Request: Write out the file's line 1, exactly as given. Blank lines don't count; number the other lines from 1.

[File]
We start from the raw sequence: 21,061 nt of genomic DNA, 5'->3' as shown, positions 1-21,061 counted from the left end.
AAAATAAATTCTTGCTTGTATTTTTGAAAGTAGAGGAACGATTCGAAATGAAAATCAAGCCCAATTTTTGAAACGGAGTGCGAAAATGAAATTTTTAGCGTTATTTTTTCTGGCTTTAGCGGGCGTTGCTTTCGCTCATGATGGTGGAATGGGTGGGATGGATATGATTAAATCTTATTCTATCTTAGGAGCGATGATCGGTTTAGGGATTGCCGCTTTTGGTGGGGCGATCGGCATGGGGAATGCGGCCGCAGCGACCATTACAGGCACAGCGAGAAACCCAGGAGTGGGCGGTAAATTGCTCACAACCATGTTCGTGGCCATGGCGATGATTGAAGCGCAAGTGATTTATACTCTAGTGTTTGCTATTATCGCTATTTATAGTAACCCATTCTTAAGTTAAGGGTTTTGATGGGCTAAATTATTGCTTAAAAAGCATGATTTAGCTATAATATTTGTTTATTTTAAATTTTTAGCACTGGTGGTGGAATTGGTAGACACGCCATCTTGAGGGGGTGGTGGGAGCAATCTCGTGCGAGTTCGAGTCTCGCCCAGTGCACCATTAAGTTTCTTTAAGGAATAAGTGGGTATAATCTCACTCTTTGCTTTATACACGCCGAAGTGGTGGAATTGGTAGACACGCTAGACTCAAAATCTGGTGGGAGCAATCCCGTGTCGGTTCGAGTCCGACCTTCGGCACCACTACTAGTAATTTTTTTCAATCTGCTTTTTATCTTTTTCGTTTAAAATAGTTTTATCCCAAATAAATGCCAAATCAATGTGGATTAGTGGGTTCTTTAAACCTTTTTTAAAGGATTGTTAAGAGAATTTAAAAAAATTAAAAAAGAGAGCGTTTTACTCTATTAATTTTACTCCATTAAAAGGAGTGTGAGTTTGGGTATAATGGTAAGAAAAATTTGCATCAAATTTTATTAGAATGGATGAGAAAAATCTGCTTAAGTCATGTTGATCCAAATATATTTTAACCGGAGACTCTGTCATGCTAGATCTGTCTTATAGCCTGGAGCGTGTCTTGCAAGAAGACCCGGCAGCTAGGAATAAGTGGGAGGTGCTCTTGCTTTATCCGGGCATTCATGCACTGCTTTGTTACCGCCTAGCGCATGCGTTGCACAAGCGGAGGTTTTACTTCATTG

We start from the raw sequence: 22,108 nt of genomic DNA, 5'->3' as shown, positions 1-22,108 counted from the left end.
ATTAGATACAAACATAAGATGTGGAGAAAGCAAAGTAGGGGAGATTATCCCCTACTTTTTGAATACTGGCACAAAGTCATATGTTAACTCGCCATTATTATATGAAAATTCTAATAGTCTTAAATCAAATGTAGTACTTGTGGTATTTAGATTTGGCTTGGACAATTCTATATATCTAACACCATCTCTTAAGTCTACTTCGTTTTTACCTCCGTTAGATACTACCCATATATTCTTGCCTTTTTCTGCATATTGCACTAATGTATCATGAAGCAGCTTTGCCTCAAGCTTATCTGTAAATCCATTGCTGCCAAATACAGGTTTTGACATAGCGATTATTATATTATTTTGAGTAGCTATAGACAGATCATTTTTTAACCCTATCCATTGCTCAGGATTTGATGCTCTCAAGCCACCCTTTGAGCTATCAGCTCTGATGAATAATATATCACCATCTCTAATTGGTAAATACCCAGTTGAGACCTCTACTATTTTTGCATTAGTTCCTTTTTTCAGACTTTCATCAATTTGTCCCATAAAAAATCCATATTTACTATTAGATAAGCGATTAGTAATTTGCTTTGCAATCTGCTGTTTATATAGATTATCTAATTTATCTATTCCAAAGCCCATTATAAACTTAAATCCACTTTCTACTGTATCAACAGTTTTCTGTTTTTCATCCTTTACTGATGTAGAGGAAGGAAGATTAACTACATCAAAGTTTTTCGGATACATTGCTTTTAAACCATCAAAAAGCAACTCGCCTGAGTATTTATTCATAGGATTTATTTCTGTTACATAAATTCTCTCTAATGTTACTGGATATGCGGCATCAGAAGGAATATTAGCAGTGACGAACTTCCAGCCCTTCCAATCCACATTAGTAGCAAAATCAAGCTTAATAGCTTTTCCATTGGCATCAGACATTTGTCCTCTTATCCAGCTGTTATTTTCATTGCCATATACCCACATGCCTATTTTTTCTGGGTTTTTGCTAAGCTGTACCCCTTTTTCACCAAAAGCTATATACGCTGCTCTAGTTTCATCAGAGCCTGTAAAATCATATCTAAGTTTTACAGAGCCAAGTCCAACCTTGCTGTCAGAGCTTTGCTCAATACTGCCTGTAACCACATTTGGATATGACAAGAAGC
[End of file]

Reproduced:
We start from the raw sequence: 21,061 nt of genomic DNA, 5'->3' as shown, positions 1-21,061 counted from the left end.